• Check with your doctor about bee sting kits and precautions to take if you are sensitive to stings.
  • If you encounter a swarm of bees, protect your face and eyes, run away and take shelter in a car or building.
  • If you are stung by a bee, scrape out any stingers, avoid squeezing the wound, wash the area with soap and water and apply an ice pack to reduce swelling and pain.
  • Seek medical attention if you’ve been stung several times, if you have trouble breathing or if you are allergic to stings. Call 911 in an emergency.
  • Don't leave opened cans of sweet drinks or beer standing around. Always check before drinking from an open container, even if it contains only water. 
  • Do not go barefoot on lawns with flowering plants nearby, or wear open toed sandals, as you risk a painful sting on the foot.
  • If attacked, place your hands and forearms across your head to protect your eyes, throat and neck.
  • Take care NOT to crush an insect and risk being stung in an area you're trying to protect. Brush insects off the skin with a sideways motion. Move away quickly and quietly, as agitated movement and noise can irritate the insects and evoke further attacks. If spotted, move away from any nest they are trying to protect.
  • Don't wear strong perfumes or cosmetics, particularly floral-scented ones, which can attract bees and wasps.
  • Individuals who know they are allergic to bee or wasp stings should carry an epinephrine syringe or auto-injector whenever they may be exposed to these insects. Epinephrine (adrenalin) is available by prescription from a physician.
  • Seek relief of immediate pain. Topical anesthetic such as benzocaine can give fast relief. Use hydrocortisone to relieve itching.
  • Don't put meat tenderizer on a sting. Though this may provide temporary relief from itching and swelling, there are better methods available. Meat tenderizer contains enzymes designed to dissolve the fiber structure of muscle tissue and may permanently damage nerve tissue, resulting in loss of sensation if used repeatedly in one area.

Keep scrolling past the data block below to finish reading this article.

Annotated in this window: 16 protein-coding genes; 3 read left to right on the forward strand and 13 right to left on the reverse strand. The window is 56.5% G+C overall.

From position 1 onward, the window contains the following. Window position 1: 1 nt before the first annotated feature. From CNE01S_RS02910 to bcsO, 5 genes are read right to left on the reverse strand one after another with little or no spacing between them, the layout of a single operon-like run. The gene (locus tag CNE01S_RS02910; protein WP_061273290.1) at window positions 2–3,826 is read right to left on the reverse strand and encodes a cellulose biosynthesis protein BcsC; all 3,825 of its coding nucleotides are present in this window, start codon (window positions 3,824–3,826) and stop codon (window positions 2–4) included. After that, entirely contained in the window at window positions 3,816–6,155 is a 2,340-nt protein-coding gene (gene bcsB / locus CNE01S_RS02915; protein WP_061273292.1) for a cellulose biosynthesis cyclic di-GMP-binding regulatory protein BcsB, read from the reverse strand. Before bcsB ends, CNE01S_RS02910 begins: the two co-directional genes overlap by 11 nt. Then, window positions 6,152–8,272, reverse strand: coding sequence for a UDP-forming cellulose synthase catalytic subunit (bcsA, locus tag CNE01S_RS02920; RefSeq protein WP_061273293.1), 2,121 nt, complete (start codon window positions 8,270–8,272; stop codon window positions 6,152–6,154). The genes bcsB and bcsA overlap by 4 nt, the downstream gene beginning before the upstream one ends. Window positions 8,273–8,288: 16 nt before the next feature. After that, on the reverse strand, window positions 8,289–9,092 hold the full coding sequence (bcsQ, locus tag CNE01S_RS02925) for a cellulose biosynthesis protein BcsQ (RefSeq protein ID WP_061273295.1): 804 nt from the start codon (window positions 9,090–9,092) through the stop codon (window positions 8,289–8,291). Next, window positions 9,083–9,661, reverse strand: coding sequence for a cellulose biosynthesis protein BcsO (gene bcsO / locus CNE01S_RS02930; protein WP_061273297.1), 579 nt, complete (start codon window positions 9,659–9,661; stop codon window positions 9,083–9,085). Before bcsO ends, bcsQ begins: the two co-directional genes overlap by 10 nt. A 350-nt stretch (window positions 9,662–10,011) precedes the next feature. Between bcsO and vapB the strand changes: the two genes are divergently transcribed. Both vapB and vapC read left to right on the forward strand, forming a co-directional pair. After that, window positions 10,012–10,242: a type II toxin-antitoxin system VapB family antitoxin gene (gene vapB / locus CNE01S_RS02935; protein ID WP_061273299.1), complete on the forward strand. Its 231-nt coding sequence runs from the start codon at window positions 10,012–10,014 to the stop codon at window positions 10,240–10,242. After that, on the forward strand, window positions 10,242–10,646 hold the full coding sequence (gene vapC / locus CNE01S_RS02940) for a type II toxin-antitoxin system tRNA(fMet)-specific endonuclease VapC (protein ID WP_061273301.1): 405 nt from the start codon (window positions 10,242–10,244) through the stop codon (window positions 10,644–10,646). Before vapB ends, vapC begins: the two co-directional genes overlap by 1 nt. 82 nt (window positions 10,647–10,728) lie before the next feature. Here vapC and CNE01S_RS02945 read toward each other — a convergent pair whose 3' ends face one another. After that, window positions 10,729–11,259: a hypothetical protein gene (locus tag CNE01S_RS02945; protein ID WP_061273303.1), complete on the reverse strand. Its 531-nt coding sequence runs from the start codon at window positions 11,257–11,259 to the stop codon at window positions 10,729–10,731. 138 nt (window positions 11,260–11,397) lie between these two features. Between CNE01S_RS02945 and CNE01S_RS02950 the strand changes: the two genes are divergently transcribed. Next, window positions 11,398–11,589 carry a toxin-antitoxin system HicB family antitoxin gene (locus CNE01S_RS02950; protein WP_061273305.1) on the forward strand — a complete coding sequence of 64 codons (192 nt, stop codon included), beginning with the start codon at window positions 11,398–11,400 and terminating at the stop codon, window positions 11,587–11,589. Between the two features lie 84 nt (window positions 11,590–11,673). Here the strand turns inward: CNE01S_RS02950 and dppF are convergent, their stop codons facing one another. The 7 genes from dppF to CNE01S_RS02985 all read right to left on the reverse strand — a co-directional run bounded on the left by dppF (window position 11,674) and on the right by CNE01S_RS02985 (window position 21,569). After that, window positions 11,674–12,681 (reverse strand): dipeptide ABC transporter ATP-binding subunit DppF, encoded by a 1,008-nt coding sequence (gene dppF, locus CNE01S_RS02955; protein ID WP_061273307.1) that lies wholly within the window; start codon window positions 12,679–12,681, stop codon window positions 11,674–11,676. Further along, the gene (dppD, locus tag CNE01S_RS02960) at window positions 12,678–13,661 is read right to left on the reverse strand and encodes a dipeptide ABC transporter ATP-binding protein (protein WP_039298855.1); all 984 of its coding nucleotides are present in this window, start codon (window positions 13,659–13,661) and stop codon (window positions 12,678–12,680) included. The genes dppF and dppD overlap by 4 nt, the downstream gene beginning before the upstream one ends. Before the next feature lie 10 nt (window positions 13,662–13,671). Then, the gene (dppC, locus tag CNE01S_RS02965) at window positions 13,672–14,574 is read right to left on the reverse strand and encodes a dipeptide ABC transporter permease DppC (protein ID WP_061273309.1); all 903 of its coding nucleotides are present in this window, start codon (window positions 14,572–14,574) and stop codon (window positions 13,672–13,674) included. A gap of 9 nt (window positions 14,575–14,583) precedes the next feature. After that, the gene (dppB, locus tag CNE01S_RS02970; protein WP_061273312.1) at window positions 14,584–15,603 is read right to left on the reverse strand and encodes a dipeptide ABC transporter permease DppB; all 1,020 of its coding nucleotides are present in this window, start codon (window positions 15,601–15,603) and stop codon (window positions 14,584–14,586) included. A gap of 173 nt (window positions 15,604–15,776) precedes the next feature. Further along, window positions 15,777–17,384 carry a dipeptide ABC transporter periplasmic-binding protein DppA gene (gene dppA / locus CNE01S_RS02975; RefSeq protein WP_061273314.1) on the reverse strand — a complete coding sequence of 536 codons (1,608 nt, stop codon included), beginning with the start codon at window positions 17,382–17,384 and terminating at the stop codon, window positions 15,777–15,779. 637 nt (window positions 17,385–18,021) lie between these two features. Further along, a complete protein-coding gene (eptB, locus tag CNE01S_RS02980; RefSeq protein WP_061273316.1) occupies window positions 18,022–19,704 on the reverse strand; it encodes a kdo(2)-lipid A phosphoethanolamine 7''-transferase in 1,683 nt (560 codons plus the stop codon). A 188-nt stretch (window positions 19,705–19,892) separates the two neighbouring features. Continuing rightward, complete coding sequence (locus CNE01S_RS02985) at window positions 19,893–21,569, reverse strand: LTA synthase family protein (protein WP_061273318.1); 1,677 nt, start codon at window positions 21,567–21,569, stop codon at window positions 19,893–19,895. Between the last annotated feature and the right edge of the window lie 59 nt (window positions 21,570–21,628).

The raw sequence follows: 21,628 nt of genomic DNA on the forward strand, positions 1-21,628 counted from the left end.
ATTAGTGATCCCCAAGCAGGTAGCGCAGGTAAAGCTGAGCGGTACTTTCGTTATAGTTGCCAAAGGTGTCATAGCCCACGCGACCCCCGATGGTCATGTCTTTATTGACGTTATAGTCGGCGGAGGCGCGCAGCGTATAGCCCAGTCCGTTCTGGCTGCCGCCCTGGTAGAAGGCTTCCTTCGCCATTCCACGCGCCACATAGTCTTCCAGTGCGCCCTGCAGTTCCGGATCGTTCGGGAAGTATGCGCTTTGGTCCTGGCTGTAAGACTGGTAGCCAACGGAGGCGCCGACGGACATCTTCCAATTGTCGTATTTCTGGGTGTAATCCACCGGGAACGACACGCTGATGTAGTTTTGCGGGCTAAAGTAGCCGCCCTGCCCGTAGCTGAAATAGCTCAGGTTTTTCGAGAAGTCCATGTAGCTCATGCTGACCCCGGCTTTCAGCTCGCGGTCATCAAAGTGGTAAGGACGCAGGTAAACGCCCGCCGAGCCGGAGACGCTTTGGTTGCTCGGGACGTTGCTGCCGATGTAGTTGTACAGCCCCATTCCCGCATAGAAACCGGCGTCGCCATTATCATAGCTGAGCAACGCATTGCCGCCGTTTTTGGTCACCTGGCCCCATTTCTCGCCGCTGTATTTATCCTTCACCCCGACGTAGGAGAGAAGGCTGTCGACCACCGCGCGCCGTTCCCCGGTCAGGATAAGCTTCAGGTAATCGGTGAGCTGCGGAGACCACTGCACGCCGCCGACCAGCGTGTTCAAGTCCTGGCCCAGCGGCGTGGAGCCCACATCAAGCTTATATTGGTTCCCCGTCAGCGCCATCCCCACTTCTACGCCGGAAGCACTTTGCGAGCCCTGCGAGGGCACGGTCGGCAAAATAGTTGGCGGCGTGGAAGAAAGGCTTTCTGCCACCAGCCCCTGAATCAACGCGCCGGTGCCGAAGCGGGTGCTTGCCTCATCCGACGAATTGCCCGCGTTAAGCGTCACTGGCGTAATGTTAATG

Call BugFREE, 281-373-0086 if you find bees on your property. Do not attempt to exterminate them yourself.

Please go to the PRODUCTS page and always have on hand the best Spray on the market. Kills wasps, hornets, yellow jackets, bees and flying insect on contact from 15 ft away! Check out our products page for WASP FREEZE.

Fun Information on Bees

Why do Bees Make Honey?
Honeybees collect nectar and store it as honey in their hives. Nectar and honey provide the energy for the bees' flight muscles and for heating the hive during the winter period. Honeybees also collect pollen which supplies protein for bee brood to grow.

The Colony

Honey bees live in colonies that are often maintained, fed, and transported by beekeepers. Centuries of selective breeding by humans has created honey bees that produce far more honey than the colony needs. Beekeepers harvest the honey. Beekeepers provide a place for the colony to live and to store honey in. The modern beehive is made up of a series of square or rectangular boxes without tops or bottoms placed one on top of another. Inside the boxes frames are hung in parallel, in which bees build up the wax honeycomb in which they both raise brood and store honey. Modern hives enable beekeepers to transport bees, moving from field to field as the crop needs pollinating and allowing the beekeeper to charge for the pollination services they provide.

A colony generally contains one breeding female, or "queen"; a few thousand males, or "drones"; and a large population of sterile female “worker” bees. The population of a healthy hive in mid-summer can average between 40,000 and 80,000 bees. The workers cooperate to find food and use a pattern of "dancing" to communicate with each other.